If Ontario’s Minister of Community and Social Services is serious about providing equal pay for people with intellectual disabilities, she might want to turn her attention to Petrolia and Central Lambton.
This week Helena Jaczek was under fire after an investigation by The Toronto Star on sheltered workshops. In many communities, people with intellectual disabilities do piece work in segregated workshops in “employment training” earning just a few cents an hour. The ministry has very little information about just how many people are in the shelter workshops, because many community living organizations didn’t fill out a survey from the ministry.
So Jaczek decided this week that community living groups should stop admitting people to the sheltered workshops. And she vows to find was to provide meaningful employment instead at fair rates of pay.
Some groups have expressed concern the province will simply axe the program leaving people without anything to do and separating them from friends they’ve worked with for years
The minister told the Toronto Star she was committed to moving away from the low-paying jobs to something more inclusive, but she wasn’t sure how.
She might look to Petrolia and Central Lambton, where four years ago, Lambton County Developmental Services decided it was time to change the way they did business.
Clare Hyatt runs Petrolia Enterprises – the business end of LCDS. She says for many years LCDS ran sheltered workshops providing jobs to people for as little as a quarter an hour. Workers would do everything from compile utensil and condiment packages for fast food restaurants to sorting gloves for businesses and making wooden stakes for the construction industry. By 2012, the employees were making $1 an hour and some were not happy – some because they were under paid, others because they didn’t like the work.
“It used to be when people graduated from high school they would come here or go to a day program,” says Hyatt. “We had people coming not because they wanted to work, but because it was a place to go.”
And many of the clients who wanted to work knew they were underpaid and would request LCDS help them find employment elsewhere. “People wanted more work and they should make more money.
Hyatt says LCDS started reevaluating. It was becoming harder to gain the temporary employment contracts because businesses were closing or using off-shore labour for the labour-intensive work.
“We were losing our workforce and we knew we needed to pay people a better wage,” she says adding LCDS got to the point where they knew it was “morally wrong” to continue with the sheltered workshops.
So LCDS began planning and talking to families about moving to a better model. People who wanted to work, worked making minimum wage just like everyone else.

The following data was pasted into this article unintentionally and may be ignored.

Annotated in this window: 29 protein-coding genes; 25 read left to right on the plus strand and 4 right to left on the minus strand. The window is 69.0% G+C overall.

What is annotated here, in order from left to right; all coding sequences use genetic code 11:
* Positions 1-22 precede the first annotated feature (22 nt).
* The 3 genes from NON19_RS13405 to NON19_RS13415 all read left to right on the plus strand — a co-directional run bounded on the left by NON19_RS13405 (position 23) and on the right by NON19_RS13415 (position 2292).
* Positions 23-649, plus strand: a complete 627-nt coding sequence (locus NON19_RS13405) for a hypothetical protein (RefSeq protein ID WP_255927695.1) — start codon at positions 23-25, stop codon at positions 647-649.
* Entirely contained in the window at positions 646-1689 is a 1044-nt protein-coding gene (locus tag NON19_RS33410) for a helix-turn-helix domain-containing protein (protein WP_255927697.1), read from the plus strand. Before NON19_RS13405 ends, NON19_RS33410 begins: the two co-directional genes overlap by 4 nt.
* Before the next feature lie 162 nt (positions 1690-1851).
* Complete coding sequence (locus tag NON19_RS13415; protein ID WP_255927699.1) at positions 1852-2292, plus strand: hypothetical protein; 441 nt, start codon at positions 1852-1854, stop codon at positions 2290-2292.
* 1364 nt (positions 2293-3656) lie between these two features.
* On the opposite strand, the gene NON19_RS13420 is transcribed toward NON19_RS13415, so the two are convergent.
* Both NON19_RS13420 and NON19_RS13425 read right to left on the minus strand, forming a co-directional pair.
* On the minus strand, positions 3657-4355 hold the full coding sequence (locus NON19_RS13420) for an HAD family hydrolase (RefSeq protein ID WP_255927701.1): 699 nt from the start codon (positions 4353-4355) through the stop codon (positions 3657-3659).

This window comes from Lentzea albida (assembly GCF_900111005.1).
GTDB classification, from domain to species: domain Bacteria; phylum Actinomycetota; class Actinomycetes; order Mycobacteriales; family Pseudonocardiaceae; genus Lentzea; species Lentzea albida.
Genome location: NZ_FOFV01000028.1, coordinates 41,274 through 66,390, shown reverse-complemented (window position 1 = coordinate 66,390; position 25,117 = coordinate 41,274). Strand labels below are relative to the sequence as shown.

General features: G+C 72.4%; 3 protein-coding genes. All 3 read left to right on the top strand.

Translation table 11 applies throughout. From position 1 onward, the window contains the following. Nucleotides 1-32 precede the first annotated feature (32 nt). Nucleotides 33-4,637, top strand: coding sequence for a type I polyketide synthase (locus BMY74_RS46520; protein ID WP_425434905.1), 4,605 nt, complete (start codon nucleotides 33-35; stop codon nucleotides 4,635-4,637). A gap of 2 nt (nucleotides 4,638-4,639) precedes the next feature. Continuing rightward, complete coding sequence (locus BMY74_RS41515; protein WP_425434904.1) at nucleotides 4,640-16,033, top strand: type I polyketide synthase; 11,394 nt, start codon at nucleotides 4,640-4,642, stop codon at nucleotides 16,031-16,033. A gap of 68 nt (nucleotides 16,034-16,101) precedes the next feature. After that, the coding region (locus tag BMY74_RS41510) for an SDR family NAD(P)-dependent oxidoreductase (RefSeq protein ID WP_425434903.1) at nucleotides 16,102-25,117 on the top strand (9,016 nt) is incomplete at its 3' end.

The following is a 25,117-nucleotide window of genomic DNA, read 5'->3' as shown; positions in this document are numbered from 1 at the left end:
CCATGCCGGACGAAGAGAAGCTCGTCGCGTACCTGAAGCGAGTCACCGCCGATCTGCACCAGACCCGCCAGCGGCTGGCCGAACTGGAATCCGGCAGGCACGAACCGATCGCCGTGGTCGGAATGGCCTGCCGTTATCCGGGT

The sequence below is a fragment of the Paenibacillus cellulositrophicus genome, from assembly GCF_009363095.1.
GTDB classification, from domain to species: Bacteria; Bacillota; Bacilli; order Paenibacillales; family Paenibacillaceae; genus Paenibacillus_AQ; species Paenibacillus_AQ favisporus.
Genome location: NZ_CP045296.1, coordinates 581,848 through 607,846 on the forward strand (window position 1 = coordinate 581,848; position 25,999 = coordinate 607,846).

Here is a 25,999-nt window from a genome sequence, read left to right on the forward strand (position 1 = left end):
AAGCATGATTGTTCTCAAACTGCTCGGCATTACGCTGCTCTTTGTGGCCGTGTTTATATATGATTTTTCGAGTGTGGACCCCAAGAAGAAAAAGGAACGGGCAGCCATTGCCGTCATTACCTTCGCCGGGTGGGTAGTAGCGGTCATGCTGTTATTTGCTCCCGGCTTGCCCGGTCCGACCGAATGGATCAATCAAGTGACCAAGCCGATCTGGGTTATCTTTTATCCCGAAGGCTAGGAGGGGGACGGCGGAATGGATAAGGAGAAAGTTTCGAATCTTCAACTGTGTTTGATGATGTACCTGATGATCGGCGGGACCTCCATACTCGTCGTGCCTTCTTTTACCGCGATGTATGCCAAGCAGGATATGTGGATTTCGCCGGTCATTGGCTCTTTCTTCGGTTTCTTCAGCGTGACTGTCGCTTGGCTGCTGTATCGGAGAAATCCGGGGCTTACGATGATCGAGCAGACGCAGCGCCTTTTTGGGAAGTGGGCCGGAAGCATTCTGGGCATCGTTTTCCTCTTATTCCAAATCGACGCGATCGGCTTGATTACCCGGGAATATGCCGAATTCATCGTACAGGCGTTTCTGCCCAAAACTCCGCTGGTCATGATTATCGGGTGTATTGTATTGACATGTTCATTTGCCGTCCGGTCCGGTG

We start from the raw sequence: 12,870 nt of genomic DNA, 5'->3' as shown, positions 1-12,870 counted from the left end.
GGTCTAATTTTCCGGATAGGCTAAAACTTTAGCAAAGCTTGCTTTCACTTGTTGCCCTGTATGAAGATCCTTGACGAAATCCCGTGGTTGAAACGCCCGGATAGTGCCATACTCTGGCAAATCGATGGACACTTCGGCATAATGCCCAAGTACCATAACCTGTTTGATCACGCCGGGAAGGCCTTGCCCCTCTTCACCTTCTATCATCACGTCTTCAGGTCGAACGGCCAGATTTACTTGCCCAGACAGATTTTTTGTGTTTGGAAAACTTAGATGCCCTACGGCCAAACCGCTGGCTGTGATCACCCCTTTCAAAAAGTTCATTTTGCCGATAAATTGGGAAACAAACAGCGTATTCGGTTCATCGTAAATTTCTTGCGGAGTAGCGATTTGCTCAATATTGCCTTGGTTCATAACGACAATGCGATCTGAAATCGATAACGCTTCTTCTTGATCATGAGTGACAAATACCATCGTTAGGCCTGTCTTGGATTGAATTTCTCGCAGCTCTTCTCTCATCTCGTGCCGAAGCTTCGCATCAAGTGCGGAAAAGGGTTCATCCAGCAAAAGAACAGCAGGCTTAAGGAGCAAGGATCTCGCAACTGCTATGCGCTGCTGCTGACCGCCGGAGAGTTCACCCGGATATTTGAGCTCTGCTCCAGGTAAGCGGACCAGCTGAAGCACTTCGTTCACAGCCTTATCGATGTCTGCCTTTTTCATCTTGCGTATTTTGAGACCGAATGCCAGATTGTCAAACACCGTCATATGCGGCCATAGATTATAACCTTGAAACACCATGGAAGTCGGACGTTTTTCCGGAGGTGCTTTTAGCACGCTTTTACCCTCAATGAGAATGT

And Hyatt says people who didn’t want to be in a woodworking shop were directed to areas they were interested in, including classes for things such as computers or cooking.
The goal was to make sure everyone had the same amount of support and was doing something “that would ake them happier in their life.”
It wasn’t easy. Parents were immediately concerned. Clients – even those who wanted a change – had a difficult period of adjustment.
Staff was reassigned to new positions to accommodate the changes and it all had to be done within the budget LCDS already had.
And LCDS was – and still is – constantly looking for projects to bring in to Petrolia Enterprise to keep people working making a good wage.
It wasn’t easy, Hyatt says has been worth it.
And while work is about more than money, Hyatt says the change Petrolia Enterprise’s employees was noticeable.
She says the first payday after the change, everyone was smiling. And Hyatt says payday at Petrolia Enterprises is still joyful four years later.
“The pride they had in the job they were doing grew…it gave them a greater sense of value for what they were doing.
“When they go into the Old Poste Office (the gift shop run by Petrolia Enterprises) and see something they helped create, they stop and say ‘I did that; I helped with that.’”
“It showed that their work is something to value… You do value me and you do appreciate the work I do.”
Hyatt says there will always be difficulties finding work and creating new employment for people with intellectual difficulties, but after four years, she says the transition has been a success. “It has been a success in the people working and the value and the pride they get from their work make it a huge success.
“The growing pains and the transition over was difficult but I think everybody is where they want to be.”